Canada’s Underused Housing Tax Notices – What You Need To Know

Starting on January 1, 2022, the Underused Housing Tax Act (UHT Act) came into effect in Canada. This act applies to certain non-Canadian and Canadian homeowners with residential properties located in Canada. These owners may be required to pay a 1% tax on their property value if the home is not being occupied, rented, or otherwise left unused to its maximum potential. The purpose of this tax is to discourage property owners from leaving their properties unoccupied and to encourage them to make use of these properties in ways that contribute to the overall economy. It is important to note, this legislation requires some Canadians who are not subject to the tax to file a return.

The UHT Act is aimed at combating the shortage of housing in Canada’s major cities. Meaning, generally this is good news for Canadians looking for affordable housing, as it will open up more properties to the rental market. With that being said, it’s important for property owners to understand the implications of the new tax on and how to comply with it. Those who fail to comply with the UHT Act by April 30, 2023, may be subject to fines, penalties, and other consequences.

Affected Properties

This tax affects detached houses or similar buildings containing up to three dwelling units, semi-detached houses, rowhouse units, residential condominium units and other similar premises, as well as any accessories and related land.


For non-Canadian owners of residential property, the UHT Act requires them to file an annual return by April 30 of each year, detailing their ownership and liability to pay the UHT. They must also provide details on their citizenship, property’s value, the amount of UHT due, the location of the property and the date of acquisition.


For Canadian owners of residential property, the UHT Act applies to those who own property that is not their principal residence, or is underutilized. These owners must also file an annual return by April 30 of each year, detailing their ownership and liability to pay the UHT. The value of the property, the amount of UHT due and the date of acquisition must also be provided.

Who Should File

It is important to note, even if they are not subject to the tax, you still may need to file a return. In particular, those who are exempt from the tax are required to file a return or face penalties. Not only can this lead to monetary penalties, but it can also result in the loss of exemption status, meaning that you would be required to file a return in future years. An experienced bookkeeper and accountant can help advise you on the best course of action for your unique circumstances.

How to Calculate tax:

The amount of the tax is 1% of the taxable value of the property, which is usually the assessed value (for local property taxation) or the most recent sale price. If a property owner wants, they can also use the fair market value of the property (based on an appraisal) to calculate the UHT. The UHT is due on April 30 of the year after it is calculated.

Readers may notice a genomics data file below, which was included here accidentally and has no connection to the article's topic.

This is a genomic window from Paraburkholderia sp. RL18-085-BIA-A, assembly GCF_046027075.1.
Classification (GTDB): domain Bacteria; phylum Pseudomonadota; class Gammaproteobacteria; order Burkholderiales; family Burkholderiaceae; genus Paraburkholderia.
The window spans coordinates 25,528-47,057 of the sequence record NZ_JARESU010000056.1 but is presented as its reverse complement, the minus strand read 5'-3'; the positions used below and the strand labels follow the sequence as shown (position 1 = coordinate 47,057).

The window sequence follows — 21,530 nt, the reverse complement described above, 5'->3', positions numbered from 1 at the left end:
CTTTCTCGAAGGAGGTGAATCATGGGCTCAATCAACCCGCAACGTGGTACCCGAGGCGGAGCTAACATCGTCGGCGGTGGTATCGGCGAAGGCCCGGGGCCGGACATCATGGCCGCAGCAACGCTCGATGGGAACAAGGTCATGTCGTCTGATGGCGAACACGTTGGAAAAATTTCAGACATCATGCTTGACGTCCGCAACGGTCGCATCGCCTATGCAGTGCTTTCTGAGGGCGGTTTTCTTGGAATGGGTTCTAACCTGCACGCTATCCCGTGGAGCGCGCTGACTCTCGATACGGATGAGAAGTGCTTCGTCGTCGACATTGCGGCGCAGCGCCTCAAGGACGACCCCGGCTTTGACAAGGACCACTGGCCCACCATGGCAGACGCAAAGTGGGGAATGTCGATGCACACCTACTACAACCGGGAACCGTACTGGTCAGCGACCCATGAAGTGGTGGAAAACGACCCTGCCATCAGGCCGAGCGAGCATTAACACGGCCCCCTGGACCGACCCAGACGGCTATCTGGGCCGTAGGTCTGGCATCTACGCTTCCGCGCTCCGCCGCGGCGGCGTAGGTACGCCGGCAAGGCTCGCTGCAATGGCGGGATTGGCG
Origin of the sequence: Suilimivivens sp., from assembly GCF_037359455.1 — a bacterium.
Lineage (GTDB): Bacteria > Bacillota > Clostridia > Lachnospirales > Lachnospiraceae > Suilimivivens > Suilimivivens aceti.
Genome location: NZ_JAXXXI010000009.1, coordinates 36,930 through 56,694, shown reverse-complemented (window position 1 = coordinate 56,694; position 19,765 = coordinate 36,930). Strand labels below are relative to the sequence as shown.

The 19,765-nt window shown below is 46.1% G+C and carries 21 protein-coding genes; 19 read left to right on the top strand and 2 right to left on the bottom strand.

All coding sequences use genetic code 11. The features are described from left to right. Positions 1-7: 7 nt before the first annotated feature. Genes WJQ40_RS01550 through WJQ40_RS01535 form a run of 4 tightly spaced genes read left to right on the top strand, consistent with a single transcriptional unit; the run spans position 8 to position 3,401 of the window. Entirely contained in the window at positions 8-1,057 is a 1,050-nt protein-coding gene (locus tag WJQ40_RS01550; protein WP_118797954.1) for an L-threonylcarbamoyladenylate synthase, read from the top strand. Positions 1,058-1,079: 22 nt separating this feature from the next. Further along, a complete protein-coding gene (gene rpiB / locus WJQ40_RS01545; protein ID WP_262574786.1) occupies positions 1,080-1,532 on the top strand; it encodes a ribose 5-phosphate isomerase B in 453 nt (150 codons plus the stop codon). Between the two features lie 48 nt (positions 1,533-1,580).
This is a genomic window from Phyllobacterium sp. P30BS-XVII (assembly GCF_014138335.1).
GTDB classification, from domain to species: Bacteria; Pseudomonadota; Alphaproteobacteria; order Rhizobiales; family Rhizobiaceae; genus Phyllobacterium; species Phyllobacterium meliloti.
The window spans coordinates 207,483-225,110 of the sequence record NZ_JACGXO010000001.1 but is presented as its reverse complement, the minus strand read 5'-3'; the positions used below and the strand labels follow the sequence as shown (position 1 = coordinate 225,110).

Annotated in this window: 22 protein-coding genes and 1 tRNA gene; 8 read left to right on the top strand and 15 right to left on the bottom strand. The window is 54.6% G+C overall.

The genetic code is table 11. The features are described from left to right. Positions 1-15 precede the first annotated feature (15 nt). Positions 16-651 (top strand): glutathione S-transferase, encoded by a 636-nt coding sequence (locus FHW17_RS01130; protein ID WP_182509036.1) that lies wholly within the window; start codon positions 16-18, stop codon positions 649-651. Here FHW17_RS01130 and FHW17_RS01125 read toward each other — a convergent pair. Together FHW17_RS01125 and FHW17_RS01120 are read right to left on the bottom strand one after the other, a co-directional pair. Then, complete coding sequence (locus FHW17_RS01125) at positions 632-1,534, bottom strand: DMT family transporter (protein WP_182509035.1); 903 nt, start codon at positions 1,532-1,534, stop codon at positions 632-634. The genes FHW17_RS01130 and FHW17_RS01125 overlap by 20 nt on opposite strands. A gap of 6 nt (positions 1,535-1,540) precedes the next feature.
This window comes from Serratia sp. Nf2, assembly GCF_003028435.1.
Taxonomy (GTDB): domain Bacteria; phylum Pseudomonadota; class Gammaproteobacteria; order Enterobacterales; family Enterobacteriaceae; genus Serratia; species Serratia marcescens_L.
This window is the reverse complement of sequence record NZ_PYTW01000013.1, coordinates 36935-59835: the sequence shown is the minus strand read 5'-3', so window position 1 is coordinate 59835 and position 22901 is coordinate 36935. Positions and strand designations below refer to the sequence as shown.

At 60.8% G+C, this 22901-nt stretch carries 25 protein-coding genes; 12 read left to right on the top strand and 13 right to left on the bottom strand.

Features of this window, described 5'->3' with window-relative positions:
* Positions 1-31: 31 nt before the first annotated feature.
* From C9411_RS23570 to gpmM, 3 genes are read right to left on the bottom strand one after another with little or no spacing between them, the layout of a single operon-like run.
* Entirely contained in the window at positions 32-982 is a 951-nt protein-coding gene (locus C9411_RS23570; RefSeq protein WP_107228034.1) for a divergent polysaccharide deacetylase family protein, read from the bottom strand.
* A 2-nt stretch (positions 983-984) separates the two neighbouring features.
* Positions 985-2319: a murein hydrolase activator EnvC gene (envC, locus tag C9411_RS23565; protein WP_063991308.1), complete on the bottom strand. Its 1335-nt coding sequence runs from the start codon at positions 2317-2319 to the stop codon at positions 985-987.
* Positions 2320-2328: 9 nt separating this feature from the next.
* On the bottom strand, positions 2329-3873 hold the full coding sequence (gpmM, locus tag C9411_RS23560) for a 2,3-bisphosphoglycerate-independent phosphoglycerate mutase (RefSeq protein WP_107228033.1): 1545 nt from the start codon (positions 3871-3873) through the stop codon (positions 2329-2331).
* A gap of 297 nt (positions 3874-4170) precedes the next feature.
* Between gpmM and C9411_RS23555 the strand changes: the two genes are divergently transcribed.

Fortunately, the UHT Act does provide certain exemptions for those who may be eligible. These exemptions are based on:

  • What kind of owner you are.
    • An individual who is A specified Canadian corporation, partner of a specified Canadian partnership, trustee of a specified Canadian trust, new owner in the calendar year, or a deceased owner’s co-owner or personal representative may be exempt.
  • The availability of the residential property.
    • If your home is newly constructed, not suitable to be lived in year-round, seasonally inaccessible, uninhabitable for a certain number of days because of a disaster or hazardous conditions or renovations, you may be eligible for an exemption.
  • Where the residential property is located and what it is used for.
    • If your property is a vacation home that is located in an eligible area of Canada and it has been used by you or common-law or spouse for a minimum of 28 days in the calendar year, you may be eligible for an exemption.
  • Who occupies the residential property.
    • If either you, your spouse or common-law partner, or your child (who is attending a designated learning institution) reside in the property as their primary residence for at least 180 days throughout the year, then you may qualify for an exemption.

Penalties and Fines:

It’s important to keep in mind that if you fail to comply with the UHT Act by April 30, 2023, you could be subject to fines, penalties and other consequences. The fines will be the greater of the two, either a $5,000 fine for an individual or a $10,000 fine for a corporation, even if no taxes are due or second amount is a combination of two parts – 5% of the tax calculated under section 6, plus 3% of the tax calculated under section 6 multiplied by the number of months since the return was due.

How to Stay Compliant:

It is important for all residential property owners to stay up-to-date with the latest on the UHT Act and to familiarize themselves with what is required of them to remain compliant. A great way to make sure you are remaining compliant is to consult a qualified bookkeeper or accountant who will make sure you are filing correctly and are in compliance with all the requirements that apply to you. It is also important to keep detailed records of all transactions related to your residential property, including all documents related to ownership and occupancy of the property, in case of a future audit.

LedgersOnline Can Help

If you’re looking for help understanding and complying with the Underused Housing Tax Act, our team at LedgersOnline is here to help. We can make sure you understand all the implications and take advantage of any exemptions you may be eligible for. The UHT Act is an effective way to tackle the housing shortage in Canada and it can benefit everyone in the long run. Let us help you make the most of it.